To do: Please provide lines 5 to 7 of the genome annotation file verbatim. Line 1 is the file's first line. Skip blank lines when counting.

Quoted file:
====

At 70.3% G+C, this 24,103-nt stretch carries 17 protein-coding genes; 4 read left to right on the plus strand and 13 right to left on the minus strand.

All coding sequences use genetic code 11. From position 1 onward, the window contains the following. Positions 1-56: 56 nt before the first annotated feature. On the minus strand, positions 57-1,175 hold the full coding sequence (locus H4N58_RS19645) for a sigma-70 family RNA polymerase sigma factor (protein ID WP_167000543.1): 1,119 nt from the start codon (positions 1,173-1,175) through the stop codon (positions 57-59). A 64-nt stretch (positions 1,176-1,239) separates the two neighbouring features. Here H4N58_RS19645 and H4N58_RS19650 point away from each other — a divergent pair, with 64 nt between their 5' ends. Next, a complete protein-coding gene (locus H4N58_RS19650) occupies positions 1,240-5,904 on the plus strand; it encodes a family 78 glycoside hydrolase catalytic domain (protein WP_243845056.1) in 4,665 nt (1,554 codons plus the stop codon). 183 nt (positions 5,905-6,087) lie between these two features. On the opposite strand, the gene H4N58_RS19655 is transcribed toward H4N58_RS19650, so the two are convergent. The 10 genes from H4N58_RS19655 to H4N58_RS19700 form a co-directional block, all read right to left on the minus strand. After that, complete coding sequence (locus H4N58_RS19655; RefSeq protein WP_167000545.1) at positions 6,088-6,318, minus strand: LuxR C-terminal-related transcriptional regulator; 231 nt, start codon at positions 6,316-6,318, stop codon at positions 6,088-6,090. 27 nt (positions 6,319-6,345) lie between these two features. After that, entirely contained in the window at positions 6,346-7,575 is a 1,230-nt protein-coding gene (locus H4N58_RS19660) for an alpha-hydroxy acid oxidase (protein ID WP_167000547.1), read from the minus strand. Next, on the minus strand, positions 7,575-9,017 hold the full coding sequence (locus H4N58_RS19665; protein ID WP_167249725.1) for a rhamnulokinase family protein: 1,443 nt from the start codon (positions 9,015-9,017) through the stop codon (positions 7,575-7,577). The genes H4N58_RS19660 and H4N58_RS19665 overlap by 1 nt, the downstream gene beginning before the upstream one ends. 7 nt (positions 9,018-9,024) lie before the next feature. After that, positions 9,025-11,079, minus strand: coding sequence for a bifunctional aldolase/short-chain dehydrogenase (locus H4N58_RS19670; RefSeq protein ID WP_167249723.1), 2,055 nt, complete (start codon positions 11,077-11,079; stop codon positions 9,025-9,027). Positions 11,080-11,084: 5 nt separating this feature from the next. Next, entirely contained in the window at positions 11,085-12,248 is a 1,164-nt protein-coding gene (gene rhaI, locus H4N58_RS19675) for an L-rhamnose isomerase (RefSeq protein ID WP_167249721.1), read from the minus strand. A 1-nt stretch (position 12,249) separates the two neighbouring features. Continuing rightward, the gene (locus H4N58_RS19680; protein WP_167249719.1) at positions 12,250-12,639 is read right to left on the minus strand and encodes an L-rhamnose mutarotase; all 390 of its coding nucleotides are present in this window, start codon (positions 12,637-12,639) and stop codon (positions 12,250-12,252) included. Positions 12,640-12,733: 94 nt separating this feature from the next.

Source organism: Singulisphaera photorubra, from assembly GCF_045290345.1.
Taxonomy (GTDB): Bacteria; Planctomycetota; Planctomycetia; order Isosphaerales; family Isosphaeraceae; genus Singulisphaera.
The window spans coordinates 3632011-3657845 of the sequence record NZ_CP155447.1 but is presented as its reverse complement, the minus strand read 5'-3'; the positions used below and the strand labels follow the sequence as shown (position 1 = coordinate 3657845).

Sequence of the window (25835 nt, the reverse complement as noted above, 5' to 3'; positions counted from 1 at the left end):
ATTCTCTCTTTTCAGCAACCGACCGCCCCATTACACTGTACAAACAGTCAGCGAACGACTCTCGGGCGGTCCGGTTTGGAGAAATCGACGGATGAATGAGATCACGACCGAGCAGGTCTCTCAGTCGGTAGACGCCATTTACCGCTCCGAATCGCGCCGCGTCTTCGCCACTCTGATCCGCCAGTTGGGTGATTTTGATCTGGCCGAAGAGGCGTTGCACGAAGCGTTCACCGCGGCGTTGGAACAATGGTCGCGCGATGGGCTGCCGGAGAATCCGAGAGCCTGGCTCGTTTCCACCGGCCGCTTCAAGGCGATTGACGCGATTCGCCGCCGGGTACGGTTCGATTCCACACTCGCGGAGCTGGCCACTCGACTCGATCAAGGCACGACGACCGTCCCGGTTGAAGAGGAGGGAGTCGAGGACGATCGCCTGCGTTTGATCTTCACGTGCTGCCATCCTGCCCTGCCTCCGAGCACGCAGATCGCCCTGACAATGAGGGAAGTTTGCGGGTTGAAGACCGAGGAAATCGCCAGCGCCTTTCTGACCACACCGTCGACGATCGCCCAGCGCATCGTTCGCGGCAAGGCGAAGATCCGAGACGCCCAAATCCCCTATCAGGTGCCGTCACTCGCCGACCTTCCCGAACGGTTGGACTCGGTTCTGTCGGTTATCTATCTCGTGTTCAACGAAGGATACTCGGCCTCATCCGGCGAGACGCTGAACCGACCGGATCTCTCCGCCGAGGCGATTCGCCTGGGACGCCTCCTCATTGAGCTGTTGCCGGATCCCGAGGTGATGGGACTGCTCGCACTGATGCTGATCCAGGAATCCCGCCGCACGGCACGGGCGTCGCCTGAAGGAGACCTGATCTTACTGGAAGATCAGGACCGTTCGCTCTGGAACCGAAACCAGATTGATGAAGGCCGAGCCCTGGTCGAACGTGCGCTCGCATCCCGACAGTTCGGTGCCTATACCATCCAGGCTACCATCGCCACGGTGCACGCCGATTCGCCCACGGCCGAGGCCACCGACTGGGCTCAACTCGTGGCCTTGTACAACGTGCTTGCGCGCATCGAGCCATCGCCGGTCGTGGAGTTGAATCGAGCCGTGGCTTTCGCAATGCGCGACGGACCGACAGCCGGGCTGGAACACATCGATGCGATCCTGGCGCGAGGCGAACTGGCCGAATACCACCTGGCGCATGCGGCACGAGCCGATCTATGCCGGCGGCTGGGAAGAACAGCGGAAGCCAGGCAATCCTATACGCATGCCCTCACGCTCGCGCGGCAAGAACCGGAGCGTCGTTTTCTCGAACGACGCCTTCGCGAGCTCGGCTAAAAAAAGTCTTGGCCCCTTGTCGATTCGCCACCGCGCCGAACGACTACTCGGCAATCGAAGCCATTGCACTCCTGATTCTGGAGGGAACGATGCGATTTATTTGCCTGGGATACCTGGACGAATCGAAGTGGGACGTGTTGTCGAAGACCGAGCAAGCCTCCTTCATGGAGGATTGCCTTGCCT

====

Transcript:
The window spans coordinates 3632011-3657845 of the sequence record NZ_CP155447.1 but is presented as its reverse complement, the minus strand read 5'-3'; the positions used below and the strand labels follow the sequence as shown (position 1 = coordinate 3657845).

Sequence of the window (25835 nt, the reverse complement as noted above, 5' to 3'; positions counted from 1 at the left end):
ATTCTCTCTTTTCAGCAACCGACCGCCCCATTACACTGTACAAACAGTCAGCGAACGACTCTCGGGCGGTCCGGTTTGGAGAAATCGACGGATGAATGAGATCACGACCGAGCAGGTCTCTCAGTCGGTAGACGCCATTTACCGCTCCGAATCGCGCCGCGTCTTCGCCACTCTGATCCGCCAGTTGGGTGATTTTGATCTGGCCGAAGAGGCGTTGCACGAAGCGTTCACCGCGGCGTTGGAACAATGGTCGCGCGATGGGCTGCCGGAGAATCCGAGAGCCTGGCTCGTTTCCACCGGCCGCTTCAAGGCGATTGACGCGATTCGCCGCCGGGTACGGTTCGATTCCACACTCGCGGAGCTGGCCACTCGACTCGATCAAGGCACGACGACCGTCCCGGTTGAAGAGGAGGGAGTCGAGGACGATCGCCTGCGTTTGATCTTCACGTGCTGCCATCCTGCCCTGCCTCCGAGCACGCAGATCGCCCTGACAATGAGGGAAGTTTGCGGGTTGAAGACCGAGGAAATCGCCAGCGCCTTTCTGACCACACCGTCGACGATCGCCCAGCGCATCGTTCGCGGCAAGGCGAAGATCCGAGACGCCCAAATCCCCTATCAGGTGCCGTCACTCGCCGACCTTCCCGAACGGTTGGACTCGGTTCTGTCGGTTATCTATCTCGTGTTCAACGAAGGATACTCGGCCTCATCCGGCGAGACGCTGAACCGACCGGATCTCTCCGCCGAGGCGATTCGCCTGGGACGCCTCCTCATTGAGCTGTTGCCGGATCCCGAGGTGATGGGACTGCTCGCACTGATGCTGATCCAGGAATCCCGCCGCACGGCACGGGCGTCGCCTGAAGGAGACCTGATCTTACTGGAAGATCAGGACCGTTCGCTCTGGAACCGAAACCAGATTGATGAAGGCCGAGCCCTGGTCGAACGTGCGCTCGCATCCCGACAGTTCGGTGCCTATACCATCCAGGCTACCATCGCCACGGTGCACGCCGATTCGCCCACGGCCGAGGCCACCGACTGGGCTCAACTCGTGGCCTTGTACAACGTGCTTGCGCGCATCGAGCCATCGCCGGTCGTGGAGTTGAATCGAGCCGTGGCTTTCGCAATGCGCGACGGACCGACAGCCGGGCTGGAACACATCGATGCGATCCTGGCGCGAGGCGAACTGGCCGAATACCACCTGGCGCATGCGGCACGAGCCGATCTATGCCGGCGGCTGGGAAGAACAGCGGAAGCCAGGCAATCCTATACGCATGCCCTCACGCTCGCGCGGCAAGAACCGGAGCGTCGTTTTCTCGAACGACGCCTTCGCGAGCTCGGCTAAAAAAAGTCTTGGCCCCTTGTCGATTCGCCACCGCGCCGAACGACTACTCGGCAATCGAAGCCATTGCACTCCTGATTCTGGAGGGAACGATGCGATTTATTTGCCTGGGATACCTGGACGAATCGAAGTGGGACGTGTTGTCGAAGACCGAGCAAGCCTCCTTCATGGAGGATTGCCTTGCCT